We also made use of a large database of code snippets taken from open source projects. Most of the mutations we implemented have variants that will draw their text from this code database. This has a few beneficial effects:

  1. By taking snippets from real-world code, we are more likely to get "normal" looking program structure. gotos are unlikely in real code, so we are proportionally unlikely to introduce gotos into the decompilation.

  2. We do not synthesize variable names in BED, so any new variables are introduced through code snippets from the database. As a result, we only see normal-looking variable names.

  3. Variable names may retain some of their context; for example, an index variable in a for loop is more likely to be called i; the first parameter to main is more likely to be called argc.

During development, I had a funny moment that drove home the importance of working from a high-quality code database. I was noticing that in nearly every evolutionary run, the population was picking up many, many + operators. A few generations in, we might see statements like

x = y + z + a;

And a few hundred generations later, random individuals would start containing statements along the lines of

x = y + z + a + b + c + d + e + f + g + h + i + j;

As time went on, these expressions would just get larger and larger. Where were these things coming from? A bit of logging on the code database showed that + expressions were being returned with an unusual frequency. That eventually led to a dive into the code database and, finally, to this lovely bit of code. Removing it from the database completely resolved the issue. You just have to appreciate the persistence that went into that code, don't you?

Where does the initial population come from?

We experimented with two different strategies for generating an initial population: by building "frankenstein" candidates by splicing together snippets from the code database, and by seeding in the results of other decompilers. Both approaches give good results. Other approaches are possible; for example, random syntactically-correct individuals could be generated using tools like CSmith.

We did find a small but measurable boost to the final byte-equivalence when other decompilers were used to seed the population. A similar boost was seen without decompiler seeds, when frankensteins were constructed from a database consisting of "relevant" code snippets (e.g. we're decompiling a Project Euler binary, and we're using a database of other Project Euler solutions).

Who lives and who dies?

How do we decide what individuals are fit enough to survive to the next generation? We could use the overall byte-equivalence directly as a scalar fitness metric, but this tends to lead to a loss of diversity in the population. The first barely-adequate individual in the population rapidly begins to dominate, and before you know it you are looking at a thousand variations of that (still) barely-adequate program.

What we would really like is this: if one candidate decompilation has figured out a good decompilation for one region of the binary, and other individuals in the population haven't figured that region out yet, we'd like to retain that one special individual with high probability.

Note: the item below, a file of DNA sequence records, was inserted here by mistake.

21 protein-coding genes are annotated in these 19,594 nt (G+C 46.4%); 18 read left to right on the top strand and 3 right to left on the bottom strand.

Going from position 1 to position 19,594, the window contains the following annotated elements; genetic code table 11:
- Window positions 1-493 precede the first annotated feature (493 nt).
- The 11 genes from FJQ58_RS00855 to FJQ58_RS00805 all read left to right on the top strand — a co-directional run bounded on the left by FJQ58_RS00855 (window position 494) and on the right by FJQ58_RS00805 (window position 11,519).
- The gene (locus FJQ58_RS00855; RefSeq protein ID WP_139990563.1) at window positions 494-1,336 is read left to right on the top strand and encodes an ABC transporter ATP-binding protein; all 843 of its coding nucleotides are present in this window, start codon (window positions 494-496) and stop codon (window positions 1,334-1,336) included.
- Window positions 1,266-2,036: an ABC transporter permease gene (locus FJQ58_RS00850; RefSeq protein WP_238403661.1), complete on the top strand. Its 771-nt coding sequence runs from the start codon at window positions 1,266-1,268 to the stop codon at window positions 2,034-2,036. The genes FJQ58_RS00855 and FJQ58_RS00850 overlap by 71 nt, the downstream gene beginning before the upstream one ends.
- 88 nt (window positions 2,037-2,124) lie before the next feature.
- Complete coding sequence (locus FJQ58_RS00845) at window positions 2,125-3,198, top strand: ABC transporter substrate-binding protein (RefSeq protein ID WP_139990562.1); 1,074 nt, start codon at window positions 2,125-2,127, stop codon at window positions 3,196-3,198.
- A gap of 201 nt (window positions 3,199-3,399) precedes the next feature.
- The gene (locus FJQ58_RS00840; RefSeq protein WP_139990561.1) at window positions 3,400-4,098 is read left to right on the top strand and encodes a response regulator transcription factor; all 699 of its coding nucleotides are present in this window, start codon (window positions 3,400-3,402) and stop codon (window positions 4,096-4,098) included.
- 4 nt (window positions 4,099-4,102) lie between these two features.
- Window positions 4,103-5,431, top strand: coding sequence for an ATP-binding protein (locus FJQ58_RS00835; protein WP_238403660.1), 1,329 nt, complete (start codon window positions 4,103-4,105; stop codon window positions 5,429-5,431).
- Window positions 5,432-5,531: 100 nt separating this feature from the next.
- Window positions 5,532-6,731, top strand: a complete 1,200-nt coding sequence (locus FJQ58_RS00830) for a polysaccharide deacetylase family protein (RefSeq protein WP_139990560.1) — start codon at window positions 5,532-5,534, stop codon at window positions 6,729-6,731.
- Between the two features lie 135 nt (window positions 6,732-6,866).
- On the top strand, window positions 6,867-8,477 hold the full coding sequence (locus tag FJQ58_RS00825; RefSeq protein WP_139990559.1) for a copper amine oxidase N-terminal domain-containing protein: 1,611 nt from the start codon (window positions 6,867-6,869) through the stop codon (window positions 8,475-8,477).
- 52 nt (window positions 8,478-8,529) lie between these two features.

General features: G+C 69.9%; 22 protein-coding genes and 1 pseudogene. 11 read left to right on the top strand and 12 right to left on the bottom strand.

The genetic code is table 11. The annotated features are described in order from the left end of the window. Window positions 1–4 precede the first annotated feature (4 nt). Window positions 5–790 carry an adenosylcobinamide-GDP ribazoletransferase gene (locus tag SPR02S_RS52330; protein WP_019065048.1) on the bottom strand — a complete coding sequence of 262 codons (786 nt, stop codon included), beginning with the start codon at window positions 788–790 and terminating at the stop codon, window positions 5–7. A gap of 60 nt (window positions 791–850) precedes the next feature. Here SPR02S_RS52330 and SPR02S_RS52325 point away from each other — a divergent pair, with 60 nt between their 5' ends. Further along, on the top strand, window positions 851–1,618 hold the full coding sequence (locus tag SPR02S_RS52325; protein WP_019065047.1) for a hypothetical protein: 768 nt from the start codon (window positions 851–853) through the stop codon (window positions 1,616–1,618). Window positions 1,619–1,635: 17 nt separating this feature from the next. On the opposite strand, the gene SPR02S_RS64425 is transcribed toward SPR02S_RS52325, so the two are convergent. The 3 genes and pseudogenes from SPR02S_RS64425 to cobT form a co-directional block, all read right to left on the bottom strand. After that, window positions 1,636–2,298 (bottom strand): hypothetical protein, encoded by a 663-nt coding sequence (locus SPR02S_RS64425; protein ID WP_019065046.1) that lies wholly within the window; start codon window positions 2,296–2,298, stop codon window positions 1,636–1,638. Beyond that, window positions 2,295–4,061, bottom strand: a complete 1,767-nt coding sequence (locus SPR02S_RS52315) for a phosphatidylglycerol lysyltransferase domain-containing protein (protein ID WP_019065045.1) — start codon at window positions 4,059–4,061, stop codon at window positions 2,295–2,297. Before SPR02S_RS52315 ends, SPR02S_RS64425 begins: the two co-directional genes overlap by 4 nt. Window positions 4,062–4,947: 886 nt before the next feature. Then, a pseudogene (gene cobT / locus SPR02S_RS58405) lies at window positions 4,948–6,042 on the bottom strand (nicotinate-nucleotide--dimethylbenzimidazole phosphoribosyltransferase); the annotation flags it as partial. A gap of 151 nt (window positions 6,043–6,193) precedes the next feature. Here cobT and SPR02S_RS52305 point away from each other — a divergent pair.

To combat the "first barely-adequate individual dominates" effect, Lee Spector and Tom Helmuth invented a strategy called lexicase selection that helps maintain high population diversity. To use lexicase selection, you need to have a large number of scalar fitness metrics. Each time we want to select an individual from the population, lexicase selection picks a random ordering of test cases. The shuffled tests determine a scalar fitness function, by using lexical (dictionary) ordering on the test results. The best individual in the population, with respect to this lexical order, is then retained. The whole process (including randomizing the order of test cases) is repeated until enough individuals have been selected to populate the next generation.

Since the metrics are constantly being shuffled, they are all equally likely to be the "most important" metric in a given selection event. But if most of the population scores well on metric m, then for any particular one of those individuals there is a low chance that they will be selected when metric m comes up. This tends to give higher population diversity, maintaining more interesting stuff in the population over time. And that, in turn, helps accelerate convergence toward a global solution.

For BED, we made use of lexicase selection by treating each byte of the target binary as a separate fitness case. This helped ensure that different parts of the population were able to "solve" different parts of the decompilation puzzle; low-overall-fitness individuals that solve a new part of the decompilation are more likely to be retained in the population than they would be under traditional tournament selection.

So, does it really work?

For the full results, see our paper and judge for yourself! Here, I'll show some of the small examples that we included in the text. I also include links to Matt Godbolt's awesome Compiler Explorer, so that you can tinker with the evolved decompilation results and inspect the resulting disassembly.

A byte-equivalent decompilation

Below is a solution to Project Euler problem #2, which was compiled and used as the target for a BED evolution.